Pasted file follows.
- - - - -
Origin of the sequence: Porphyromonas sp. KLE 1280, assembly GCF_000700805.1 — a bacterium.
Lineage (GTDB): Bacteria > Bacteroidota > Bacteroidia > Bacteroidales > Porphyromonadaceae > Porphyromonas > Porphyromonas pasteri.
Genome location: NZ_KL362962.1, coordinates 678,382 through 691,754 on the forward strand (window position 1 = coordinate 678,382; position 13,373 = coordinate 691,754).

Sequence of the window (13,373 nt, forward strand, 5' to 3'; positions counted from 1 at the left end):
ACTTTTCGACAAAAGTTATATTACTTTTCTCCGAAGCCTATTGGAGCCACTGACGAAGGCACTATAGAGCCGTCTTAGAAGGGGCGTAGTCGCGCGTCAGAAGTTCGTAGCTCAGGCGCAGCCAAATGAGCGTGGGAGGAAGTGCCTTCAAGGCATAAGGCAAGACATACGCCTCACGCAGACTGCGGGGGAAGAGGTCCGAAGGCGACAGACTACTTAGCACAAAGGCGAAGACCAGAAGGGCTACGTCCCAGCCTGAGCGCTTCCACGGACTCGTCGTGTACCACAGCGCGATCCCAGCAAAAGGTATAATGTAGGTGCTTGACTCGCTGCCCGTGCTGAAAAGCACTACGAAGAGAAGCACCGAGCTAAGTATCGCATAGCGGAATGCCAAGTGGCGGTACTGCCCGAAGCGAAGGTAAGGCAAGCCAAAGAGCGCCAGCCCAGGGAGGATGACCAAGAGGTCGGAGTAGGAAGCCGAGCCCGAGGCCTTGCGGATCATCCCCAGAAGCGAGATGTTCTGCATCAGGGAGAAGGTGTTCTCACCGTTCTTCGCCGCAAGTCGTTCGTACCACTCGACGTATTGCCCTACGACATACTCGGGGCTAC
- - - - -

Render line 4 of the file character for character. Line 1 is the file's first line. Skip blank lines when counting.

Sequence of the window (13,373 nt, forward strand, 5' to 3'; positions counted from 1 at the left end):